“The Foreign Secretary (Jeremy Hunt) has taken the decision to advise against all but essential travel by UK-Iranian dual nationals to Iran,” a foreign office spokeswoman said in an emailed statement.
“British citizens who also hold Iranian nationality face risks if they travel to Iran, as we have seen all too sadly in a number of cases. The Iranian government does not recognize dual nationality, so if a dual national is detained our ability to provide support is extremely limited.”
Earlier this month Britain’s Middle East minister Alistair Burt used a visit to Iran to discuss cases of detained dual nationals, alongside other diplomatic issues.
Britain is seeking the release of Nazanin Zaghari-Ratcliffe, a project manager with the Thomson Reuters Foundation who was arrested in April 2016 at a Tehran airport as she headed back to Britain with her daughter, now aged four, after a family visit.
She was convicted of plotting to overthrow Iran’s clerical establishment, a charge denied by her family and the Foundation, a charity organization that is independent of Thomson Reuters and operates independently of Reuters News.
Meanwhile, France will not name a new ambassador to Tehran before getting information from Iran following a foiled plot to bomb an Iranian opposition rally in Paris last June, French officials said on Wednesday.
An Iranian diplomat based in Austria and three other people were arrested on suspicion of plotting the attack on a meeting of the National Council of Resistance of Iran (NCRI).
Iran has said it had nothing to do with the plot, which it called a “false flag” operation staged by figures within the opposition group itself.
The incident has hit relations just as France and its European partners are seeking to salvage a 2015 nuclear agreement between Tehran and world powers.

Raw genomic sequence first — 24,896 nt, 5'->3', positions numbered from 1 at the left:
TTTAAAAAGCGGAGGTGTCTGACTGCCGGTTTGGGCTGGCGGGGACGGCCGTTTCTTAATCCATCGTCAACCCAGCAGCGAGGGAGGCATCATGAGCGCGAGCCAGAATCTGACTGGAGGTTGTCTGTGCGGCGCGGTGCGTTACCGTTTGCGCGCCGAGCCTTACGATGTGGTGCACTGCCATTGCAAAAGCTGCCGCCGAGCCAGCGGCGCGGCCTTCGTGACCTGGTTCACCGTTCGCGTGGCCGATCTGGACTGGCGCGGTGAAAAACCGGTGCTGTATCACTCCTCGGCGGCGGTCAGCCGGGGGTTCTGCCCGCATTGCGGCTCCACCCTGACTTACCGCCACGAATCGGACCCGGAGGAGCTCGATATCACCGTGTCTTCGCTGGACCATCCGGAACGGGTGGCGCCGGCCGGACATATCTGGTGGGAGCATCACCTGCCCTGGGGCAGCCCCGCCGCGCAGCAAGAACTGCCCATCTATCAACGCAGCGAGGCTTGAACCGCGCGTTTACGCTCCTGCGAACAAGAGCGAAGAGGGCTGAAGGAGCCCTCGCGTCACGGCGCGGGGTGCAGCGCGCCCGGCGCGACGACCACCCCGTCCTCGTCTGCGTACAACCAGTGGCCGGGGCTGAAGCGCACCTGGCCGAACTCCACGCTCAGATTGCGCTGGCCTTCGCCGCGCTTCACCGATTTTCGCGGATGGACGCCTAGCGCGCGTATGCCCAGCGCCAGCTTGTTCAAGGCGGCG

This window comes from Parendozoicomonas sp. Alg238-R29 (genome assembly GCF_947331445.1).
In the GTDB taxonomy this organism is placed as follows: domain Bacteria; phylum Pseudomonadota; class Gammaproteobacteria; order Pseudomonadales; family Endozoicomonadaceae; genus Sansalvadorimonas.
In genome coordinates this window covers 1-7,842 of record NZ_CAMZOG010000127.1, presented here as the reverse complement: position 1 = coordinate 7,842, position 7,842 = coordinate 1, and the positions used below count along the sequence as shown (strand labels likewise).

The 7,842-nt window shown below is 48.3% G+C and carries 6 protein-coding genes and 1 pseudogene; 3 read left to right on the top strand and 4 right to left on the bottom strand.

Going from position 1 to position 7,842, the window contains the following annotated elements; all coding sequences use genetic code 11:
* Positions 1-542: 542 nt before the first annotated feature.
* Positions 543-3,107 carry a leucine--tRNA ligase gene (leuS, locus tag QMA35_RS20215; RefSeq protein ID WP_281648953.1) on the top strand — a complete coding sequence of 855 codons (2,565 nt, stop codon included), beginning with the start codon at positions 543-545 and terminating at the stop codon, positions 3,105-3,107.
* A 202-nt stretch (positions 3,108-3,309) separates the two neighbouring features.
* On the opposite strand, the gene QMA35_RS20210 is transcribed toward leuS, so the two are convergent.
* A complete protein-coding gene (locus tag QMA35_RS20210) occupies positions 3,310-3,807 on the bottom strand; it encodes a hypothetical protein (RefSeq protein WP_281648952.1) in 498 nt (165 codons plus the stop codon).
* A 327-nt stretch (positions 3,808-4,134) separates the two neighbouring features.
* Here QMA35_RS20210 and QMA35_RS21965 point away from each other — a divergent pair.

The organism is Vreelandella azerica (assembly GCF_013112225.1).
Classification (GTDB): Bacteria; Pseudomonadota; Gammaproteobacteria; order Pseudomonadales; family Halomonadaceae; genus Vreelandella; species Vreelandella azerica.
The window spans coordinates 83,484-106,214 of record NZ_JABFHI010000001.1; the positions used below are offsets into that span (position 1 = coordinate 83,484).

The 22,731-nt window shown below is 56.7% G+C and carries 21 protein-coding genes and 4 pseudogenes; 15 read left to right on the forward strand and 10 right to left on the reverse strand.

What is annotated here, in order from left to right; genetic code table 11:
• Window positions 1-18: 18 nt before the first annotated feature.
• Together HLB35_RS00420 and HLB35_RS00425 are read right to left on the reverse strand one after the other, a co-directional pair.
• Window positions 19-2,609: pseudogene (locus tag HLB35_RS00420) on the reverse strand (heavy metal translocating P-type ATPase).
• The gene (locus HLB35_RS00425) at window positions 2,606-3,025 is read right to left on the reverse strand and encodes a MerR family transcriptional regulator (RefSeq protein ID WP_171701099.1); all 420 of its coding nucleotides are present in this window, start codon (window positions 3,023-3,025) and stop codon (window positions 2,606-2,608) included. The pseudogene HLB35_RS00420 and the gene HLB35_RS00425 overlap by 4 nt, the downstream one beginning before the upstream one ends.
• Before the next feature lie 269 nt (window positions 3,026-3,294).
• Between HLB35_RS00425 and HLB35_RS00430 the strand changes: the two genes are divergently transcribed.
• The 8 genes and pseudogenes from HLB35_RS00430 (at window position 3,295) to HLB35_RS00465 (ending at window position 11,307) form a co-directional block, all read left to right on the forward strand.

France’s ambassador to Iran departed in the summer. Iran has also yet to replace its departed ambassador to Paris.
“We have a charge d’affaires today in Tehran and there is a high-level dialogue between French and Iranian authorities,” said a French presidential source.
“We are working together to bring to light what happened around this event ... I wouldn’t say there is a direct link (in not appointing an ambassador), but Iran has promised to give us objective facts in the coming weeks that would allow us to pursue our diplomatic relationship as it is today.”
A French diplomatic source said the nomination had indeed been suspended as a result of the alleged plot.
France’s Foreign Ministry in August told its diplomats and officials to postpone non-essential travel to Iran indefinitely, citing the plot and a hardening of Tehran’s attitude toward France, according to an internal memo seen by Reuters.
President Emmanuel Macron is likely to discuss the issue with Iranian President Hassan Rouhani when they meet on Sept. 25 on the sidelines of the UN General Assembly, the source said.
Along with Britain and Germany, France is trying save a 2015 agreement on Iran’s nuclear program, which was thrown into disarray when US President Donald Trump pulled out of the accord in May and re-imposed economic sanctions on Iran.
Even so, tensions between Paris and Tehran have grown in recent months as Macron and his government have become increasingly frustrated with Iran’s activities in the Middle East region, in particular its ballistic missile program.